Thursday, June 19, 2014

Avaldsnes, Bukkoy Island, Royal Viking Farm Village

What was such a royal-manor farm-community like, where for centuries rulers passed through and stayed, and needed sustenance and a place to solidify and reassert their power periodically as they moved about their regions.

1.  Shipbuilding skills show in the smart design, aerodynamic, flow, of roof lines, like an upended keel..  Smoke holes. Is this a drying shed, or housing.  The angled roof is not only for the big longhouses, but also for smaller structures.

2.  There also are round houses, also strong against winds, and with vent-circulation spaces above.  For many years, scholars had believed only rectangular, long-house or other angled structures, were built.  Archeology now shows the use of these round houses.

3. More use of the upended keel for roofs, not to the exclusion of straight roofs, but the angle enabled a longer structure.  Note the fencing:  two vertical poles dug in the ground, with only enough space to secure  angled diagonal series of slats.  This would keep out varmints and keep flocks in better than lateral slats.

5.Smoke wants out. Set up an elongated vent, with its own little roof, along the roofline.

6.  Bukkoy standing stone, with what specific significance here?  Keep researching.  Are there runes here. What are the flat stones around. In England's Stonehenge, the specific bluestones from Wales are found to resonate when struck, they ring!  See  Is there a cache of similar stones in Norway, even if they are now so settled in the ground that they resonate no more.  Time to go back.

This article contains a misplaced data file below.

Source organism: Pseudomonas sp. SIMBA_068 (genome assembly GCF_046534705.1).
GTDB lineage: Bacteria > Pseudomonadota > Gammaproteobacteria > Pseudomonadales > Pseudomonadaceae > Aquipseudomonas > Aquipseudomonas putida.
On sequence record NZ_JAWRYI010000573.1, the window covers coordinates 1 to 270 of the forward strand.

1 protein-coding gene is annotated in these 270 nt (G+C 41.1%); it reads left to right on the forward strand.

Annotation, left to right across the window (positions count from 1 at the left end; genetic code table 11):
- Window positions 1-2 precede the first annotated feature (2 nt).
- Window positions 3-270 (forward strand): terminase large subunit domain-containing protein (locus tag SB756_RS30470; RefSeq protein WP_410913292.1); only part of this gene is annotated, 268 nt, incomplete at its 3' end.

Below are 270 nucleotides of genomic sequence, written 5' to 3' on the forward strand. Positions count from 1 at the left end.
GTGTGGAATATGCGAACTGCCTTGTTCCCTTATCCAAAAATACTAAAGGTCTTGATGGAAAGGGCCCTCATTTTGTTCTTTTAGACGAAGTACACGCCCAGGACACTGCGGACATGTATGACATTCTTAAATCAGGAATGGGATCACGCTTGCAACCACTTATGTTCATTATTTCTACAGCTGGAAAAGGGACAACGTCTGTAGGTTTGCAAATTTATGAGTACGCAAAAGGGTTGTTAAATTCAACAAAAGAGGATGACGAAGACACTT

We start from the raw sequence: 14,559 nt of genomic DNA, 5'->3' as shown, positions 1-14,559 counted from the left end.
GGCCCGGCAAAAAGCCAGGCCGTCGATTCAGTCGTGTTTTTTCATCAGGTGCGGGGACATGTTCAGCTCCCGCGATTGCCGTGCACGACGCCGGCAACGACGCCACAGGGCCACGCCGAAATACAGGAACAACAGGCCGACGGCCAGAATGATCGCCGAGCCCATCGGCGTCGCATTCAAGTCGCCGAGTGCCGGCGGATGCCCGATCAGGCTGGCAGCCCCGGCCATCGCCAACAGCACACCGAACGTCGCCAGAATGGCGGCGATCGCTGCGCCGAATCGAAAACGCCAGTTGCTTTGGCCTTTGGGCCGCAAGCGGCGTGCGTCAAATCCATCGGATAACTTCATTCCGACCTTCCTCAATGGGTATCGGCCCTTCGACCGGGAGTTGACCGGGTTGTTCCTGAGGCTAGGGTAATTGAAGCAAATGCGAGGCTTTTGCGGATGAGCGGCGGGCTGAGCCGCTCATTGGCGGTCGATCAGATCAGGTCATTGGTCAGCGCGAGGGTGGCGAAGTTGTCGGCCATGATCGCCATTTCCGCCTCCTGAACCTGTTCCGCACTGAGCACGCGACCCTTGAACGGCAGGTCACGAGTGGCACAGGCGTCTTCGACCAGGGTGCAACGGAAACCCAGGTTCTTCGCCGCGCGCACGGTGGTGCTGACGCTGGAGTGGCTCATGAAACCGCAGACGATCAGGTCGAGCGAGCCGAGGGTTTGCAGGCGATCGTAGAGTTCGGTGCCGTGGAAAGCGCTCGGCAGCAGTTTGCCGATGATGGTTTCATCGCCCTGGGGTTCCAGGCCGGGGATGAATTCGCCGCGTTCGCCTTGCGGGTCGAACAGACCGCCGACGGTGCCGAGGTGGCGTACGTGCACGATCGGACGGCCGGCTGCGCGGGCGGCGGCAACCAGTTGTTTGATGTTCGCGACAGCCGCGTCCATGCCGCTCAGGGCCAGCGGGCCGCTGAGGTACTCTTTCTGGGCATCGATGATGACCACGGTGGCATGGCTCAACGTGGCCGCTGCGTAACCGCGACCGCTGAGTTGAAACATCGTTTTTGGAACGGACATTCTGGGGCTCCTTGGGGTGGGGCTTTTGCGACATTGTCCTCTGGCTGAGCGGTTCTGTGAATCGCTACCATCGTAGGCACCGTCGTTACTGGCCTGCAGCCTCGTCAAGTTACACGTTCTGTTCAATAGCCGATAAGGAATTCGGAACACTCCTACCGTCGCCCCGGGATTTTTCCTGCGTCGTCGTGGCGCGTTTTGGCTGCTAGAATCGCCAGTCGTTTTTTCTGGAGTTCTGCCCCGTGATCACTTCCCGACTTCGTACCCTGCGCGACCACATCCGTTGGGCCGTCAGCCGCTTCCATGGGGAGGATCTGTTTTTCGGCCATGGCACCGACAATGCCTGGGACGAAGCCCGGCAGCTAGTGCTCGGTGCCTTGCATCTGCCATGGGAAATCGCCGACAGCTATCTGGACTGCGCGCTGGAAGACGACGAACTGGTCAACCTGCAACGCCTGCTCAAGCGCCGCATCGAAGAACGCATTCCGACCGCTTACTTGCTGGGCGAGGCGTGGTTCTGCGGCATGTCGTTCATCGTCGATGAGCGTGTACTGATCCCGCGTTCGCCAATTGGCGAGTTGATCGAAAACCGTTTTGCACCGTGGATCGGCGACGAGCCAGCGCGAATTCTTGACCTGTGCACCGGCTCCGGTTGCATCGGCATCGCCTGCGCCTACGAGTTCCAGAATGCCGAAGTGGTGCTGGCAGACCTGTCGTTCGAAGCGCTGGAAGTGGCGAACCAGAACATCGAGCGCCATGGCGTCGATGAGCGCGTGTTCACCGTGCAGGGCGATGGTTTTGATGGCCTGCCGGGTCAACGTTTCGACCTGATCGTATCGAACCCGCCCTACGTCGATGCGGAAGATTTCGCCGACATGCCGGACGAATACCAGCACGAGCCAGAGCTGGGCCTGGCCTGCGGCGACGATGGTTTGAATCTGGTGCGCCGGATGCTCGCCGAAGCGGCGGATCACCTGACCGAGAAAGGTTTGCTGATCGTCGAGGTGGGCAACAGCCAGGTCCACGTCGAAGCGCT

The expression on its face resembles our favorite at Stonehenge:
Stonehenge: Stone,  Outside Main Perimeter, Wiltshire, England

This megalith on Bukkoy seems to guard the entry to a cluster of buildings, but was that part of the original, or convenience now?  Memorial seems more likely, than astronomy, but experts are needed.  See introduction to issues at

7.  Barn and small longhouse, Bukkoy Island.

8.  Slats for fences.  Wicker slatting, farm buildings

The log across the entire top of the roof gives extra strength.

Put many angles of slatting together, some angled, some horizontal, some vertical -- as for vines. Each for its own purpose.

There would be less upkeep where cross-slats are each angled down to the support given by the ground itself.  Slats may rest on the slat below, as well as deflect the force away from the weaker horizontal.

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